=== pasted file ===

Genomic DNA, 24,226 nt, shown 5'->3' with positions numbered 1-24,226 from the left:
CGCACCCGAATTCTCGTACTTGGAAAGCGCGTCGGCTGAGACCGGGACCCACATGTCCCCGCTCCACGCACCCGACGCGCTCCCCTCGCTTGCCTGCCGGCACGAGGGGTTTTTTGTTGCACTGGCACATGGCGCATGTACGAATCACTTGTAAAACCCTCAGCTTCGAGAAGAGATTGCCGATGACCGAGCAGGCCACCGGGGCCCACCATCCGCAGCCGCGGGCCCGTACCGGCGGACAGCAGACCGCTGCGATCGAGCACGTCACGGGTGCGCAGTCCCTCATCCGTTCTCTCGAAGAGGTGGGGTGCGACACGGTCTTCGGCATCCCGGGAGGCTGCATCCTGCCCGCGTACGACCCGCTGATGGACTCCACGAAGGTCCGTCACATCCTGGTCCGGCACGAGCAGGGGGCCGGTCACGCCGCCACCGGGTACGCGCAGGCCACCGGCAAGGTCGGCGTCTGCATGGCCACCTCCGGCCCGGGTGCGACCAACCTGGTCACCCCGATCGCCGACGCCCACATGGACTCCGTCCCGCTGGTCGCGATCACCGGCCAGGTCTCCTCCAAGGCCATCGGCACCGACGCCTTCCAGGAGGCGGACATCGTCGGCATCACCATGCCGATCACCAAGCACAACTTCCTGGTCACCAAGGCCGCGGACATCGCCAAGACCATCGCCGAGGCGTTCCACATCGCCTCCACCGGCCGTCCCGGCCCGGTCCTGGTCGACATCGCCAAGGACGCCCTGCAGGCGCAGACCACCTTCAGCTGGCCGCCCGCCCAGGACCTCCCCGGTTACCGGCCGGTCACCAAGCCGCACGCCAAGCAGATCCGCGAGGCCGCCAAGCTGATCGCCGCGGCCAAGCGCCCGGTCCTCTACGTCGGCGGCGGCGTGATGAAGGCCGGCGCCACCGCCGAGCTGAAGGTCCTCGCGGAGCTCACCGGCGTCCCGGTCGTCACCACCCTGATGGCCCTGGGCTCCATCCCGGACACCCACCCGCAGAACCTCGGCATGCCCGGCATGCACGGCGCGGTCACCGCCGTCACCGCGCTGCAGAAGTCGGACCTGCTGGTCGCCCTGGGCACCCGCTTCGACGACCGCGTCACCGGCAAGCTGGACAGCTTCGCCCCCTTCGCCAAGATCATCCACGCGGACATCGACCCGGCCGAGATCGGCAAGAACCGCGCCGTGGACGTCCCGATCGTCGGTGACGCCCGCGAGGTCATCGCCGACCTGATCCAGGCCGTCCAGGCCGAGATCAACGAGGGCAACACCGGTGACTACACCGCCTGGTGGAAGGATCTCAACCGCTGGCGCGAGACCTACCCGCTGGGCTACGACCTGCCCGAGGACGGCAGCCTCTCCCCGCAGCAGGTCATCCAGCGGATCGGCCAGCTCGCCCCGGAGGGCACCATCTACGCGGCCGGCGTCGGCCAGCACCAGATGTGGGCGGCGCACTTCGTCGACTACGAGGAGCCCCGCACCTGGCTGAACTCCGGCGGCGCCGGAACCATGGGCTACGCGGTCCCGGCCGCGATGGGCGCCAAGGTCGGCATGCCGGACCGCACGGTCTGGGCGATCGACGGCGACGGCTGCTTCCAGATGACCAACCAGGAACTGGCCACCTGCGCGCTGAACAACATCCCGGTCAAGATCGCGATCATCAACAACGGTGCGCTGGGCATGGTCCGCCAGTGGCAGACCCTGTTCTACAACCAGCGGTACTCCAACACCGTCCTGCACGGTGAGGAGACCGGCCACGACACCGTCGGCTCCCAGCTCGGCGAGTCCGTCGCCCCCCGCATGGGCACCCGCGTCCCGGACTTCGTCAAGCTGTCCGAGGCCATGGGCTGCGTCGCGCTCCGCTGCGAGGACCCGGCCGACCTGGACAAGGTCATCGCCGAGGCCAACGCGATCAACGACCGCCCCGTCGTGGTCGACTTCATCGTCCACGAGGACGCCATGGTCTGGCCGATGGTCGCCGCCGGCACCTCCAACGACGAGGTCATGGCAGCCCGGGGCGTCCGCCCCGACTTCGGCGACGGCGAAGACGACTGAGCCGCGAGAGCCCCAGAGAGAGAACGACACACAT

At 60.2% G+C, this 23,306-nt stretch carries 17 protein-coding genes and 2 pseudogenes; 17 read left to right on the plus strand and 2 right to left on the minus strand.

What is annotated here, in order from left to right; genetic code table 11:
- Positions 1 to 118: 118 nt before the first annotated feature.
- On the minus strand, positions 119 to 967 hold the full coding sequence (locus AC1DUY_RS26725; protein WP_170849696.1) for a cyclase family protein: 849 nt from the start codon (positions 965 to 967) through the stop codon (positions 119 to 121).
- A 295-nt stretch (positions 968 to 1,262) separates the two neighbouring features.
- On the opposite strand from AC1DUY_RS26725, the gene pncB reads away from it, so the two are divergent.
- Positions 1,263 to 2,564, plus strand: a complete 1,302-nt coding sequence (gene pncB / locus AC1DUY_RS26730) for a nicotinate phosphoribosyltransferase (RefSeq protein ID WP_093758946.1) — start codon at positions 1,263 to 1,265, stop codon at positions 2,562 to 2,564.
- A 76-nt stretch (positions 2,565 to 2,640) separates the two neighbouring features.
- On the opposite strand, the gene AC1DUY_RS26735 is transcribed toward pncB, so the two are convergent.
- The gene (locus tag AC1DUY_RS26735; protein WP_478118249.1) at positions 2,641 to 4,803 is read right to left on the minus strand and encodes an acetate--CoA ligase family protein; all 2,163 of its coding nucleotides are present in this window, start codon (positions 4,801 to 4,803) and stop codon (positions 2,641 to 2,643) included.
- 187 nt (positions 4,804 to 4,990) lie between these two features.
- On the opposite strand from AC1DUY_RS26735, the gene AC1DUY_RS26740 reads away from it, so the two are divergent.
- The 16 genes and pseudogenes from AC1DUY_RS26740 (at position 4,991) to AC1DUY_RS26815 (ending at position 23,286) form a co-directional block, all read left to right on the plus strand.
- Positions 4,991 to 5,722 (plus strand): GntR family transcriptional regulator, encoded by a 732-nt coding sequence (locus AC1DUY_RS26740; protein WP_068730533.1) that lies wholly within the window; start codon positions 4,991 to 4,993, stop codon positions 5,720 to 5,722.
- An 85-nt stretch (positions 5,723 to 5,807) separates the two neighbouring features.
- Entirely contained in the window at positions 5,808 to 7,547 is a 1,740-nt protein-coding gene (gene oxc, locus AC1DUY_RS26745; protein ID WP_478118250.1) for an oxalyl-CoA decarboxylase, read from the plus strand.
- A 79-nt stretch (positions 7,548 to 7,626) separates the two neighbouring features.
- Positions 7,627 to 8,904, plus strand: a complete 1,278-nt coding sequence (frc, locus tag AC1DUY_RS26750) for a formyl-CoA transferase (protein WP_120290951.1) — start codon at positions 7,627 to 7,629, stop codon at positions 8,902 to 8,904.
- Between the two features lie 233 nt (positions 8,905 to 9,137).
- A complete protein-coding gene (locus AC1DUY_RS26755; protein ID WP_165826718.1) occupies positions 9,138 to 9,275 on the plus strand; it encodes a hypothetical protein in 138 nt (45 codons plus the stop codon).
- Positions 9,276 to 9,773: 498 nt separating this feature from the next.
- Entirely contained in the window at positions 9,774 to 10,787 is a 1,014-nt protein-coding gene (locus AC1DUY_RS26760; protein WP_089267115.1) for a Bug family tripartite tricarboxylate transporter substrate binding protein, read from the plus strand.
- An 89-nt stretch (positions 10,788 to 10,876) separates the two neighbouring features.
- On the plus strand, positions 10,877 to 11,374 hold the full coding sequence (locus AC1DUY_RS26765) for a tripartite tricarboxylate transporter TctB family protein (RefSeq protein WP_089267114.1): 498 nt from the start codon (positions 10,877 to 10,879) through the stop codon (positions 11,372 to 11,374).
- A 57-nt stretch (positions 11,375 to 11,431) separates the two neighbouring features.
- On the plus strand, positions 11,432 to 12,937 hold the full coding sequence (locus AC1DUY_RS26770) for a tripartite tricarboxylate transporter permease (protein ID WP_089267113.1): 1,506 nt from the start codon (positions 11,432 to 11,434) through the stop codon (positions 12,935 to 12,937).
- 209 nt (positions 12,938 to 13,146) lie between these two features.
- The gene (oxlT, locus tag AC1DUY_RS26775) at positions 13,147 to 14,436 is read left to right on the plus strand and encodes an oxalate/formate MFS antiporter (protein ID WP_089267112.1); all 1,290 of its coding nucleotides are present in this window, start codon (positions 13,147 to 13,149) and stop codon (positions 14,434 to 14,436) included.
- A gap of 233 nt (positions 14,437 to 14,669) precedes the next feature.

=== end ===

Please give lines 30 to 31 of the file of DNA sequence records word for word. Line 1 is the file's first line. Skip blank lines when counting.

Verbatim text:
- The gene (oxlT, locus tag AC1DUY_RS26775) at positions 13,147 to 14,436 is read left to right on the plus strand and encodes an oxalate/formate MFS antiporter (protein ID WP_089267112.1); all 1,290 of its coding nucleotides are present in this window, start codon (positions 13,147 to 13,149) and stop codon (positions 14,434 to 14,436) included.
- A gap of 233 nt (positions 14,437 to 14,669) precedes the next feature.